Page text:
Andy Mozina opens his debut novel with an irresistible character description that manages to set the scene, the character, and the problem. His third sentence tells us, “I grew up to be six feet one, cube-headed, block-shouldered, an average white male with no vowels in my last name, and I fell in love with the harp, of all things.” Of all things, indeed.
Contrary Motion describes the days leading up to Matt Grzbc’s audition for principal harp chair in the St. Louis Symphony Orchestra, which is business as usual for him because, he tells us, “for twenty-five years now, I’ve dedicated myself to winning a principal harp chair in a top-drawer orchestra.” Matt tells us this off-handedly, in the second paragraph, as if it’s no big deal. But there is nothing casual about his pursuit.
I chose a musician’s life, which has proven difficult because at every moment—and for reasons I’m still trying to understand—I go about my business with a deep-seated sense that I am about to fail. This has undermined me both as a harpist and as a person, not to mention as an American.
Over the course of the novel, Matt seems to struggle at everything. He fails at being a father, a son, a lover, an ex-husband, a straight man, a gay man, an employee, a not-employee. He even fails at being the caretaker of his beloved harp. In addition to the existential angst that the musical life produces, there are obvious material sacrifices. As Matt says:
You can practice audition excerpts till the cows come home, do your chamber concerts and recitals, sub for the principal harp in the Chicago Symphony, make recordings, and lord it over neophytes at music camps throughout the Great Lakes region; you can shape all these things into a sense of yourself as a rising musician—all of which I’ve done—but if you want to pay rent and put gas in your car, you must, whenever possible, play brunch.
At the end of the long list of Matt’s impressive accomplishments, with the one word, “brunch,” he topples from the sublime to the absurd. To win that principal harp chair, Matt endures the constant displeasure of the food and beverage manager at the Marriott’s Green Terrace Restaurant, plays obnoxious pop tunes, and suffers an audience of diners who are more interested in their eggs benedict than the music. All this so he can pay cheap rent for a one-bedroom apartment in a questionable neighborhood.
Mozina is both a literary writer and a funny one. Matt summarizes his life by telling us, “I moved to Chicago, got educated, degreed, and married, had a daughter—Audrey—and finally, sixteen months ago…” What do we expect to come “finally” after this? Probably not, “drove my wife, Milena, into divorcing me.” That one word, “finally,” makes all the difference.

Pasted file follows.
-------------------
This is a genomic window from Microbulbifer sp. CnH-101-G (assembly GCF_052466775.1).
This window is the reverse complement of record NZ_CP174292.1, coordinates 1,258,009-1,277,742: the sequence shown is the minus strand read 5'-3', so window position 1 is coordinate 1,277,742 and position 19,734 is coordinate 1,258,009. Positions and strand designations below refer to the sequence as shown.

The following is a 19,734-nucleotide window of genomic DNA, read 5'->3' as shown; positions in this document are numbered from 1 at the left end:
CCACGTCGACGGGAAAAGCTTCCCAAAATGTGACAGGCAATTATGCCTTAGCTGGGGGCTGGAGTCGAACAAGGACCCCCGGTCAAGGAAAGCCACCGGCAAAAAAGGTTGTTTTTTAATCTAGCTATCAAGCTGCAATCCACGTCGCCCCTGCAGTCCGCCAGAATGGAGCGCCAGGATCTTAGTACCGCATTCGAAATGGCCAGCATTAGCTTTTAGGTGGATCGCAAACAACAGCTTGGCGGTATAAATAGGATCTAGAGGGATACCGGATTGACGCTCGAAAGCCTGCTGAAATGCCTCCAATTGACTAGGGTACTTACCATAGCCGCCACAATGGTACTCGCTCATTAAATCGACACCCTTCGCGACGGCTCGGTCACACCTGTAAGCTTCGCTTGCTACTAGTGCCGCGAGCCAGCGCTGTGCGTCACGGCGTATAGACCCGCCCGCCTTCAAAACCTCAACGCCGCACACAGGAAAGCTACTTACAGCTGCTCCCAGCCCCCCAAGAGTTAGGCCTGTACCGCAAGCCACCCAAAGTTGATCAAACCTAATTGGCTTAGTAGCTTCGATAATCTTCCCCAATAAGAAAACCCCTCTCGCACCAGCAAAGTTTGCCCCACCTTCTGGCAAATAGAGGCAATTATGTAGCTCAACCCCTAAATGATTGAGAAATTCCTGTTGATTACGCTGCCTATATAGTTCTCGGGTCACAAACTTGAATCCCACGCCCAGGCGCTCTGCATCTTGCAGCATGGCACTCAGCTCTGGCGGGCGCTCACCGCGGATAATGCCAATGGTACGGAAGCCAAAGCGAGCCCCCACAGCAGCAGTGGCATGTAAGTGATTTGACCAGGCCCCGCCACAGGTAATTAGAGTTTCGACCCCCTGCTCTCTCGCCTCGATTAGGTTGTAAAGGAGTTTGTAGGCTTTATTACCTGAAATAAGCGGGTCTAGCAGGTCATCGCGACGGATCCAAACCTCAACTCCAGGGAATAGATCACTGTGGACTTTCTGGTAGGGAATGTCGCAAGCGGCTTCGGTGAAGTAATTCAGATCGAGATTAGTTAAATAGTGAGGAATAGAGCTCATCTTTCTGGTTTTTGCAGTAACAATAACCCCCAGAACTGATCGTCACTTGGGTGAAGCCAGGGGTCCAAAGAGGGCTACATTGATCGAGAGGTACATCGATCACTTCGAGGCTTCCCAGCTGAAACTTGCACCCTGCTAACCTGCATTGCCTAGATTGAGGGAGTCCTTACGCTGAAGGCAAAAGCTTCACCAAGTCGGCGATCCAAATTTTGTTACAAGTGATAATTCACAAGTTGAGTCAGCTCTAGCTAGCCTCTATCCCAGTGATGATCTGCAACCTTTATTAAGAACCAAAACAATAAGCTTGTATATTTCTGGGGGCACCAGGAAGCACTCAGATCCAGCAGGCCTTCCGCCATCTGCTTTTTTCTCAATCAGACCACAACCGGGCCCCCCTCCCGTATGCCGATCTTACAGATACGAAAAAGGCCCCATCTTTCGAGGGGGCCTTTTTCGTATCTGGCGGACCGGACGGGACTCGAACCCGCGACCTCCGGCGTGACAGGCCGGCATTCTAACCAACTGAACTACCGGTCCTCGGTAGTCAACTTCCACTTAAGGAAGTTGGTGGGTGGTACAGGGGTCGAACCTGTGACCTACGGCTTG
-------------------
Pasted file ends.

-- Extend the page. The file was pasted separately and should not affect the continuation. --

Contrary Motion surprises us into laughing at the main character, but he is not an incompetent boob. Matt is an expert in his field. And when Matt thinks about music, he shines; “I now have fifty-four days to perfect the twenty-five audition pieces for St. Louis, which range from a twenty-three second cadenza in Ravel’s Tzingane—arguably the most exciting twenty-three seconds in all of harping—to a six-minute excerpt from Strauss’s Ein Heldenleben.” Everyday life may get the better of Matt, but music does not.
This book is as unassuming as its Midwestern setting. It is a simple story about a musician who wants to win a principal chair. But it’s a pleasure to read an author who cares enough to pay attention to the simple things. Mozina’s competence is as quiet as Matt’s.
And in its unassuming way, this book performs social work. The fact that Matt’s chief concerns are romantic relationships, raising children, and helping the dying—issues traditionally believed to be “female”— puts pressure on social norms, while the two main female characters in the novel take on traditional “male” roles. They are the ones with successful careers. They call the shots in their relationships with Matt. These strong women are harassed by their male bosses, by their lovers, and by unequal childcare responsibilities. Matt tries to “save” them, but the women quickly dismiss him.
Matt is not exempt from the privilege of being a white male. He may struggle with the same concerns of work-life balance that women do, but at the end of the day, he does not have to pay the same price. Nonetheless, Contrary Motion makes an important contribution to the conversation about gender equity. It’s a rare book with a male protagonist that values child-rearing and intimacy as much as careers and adventures.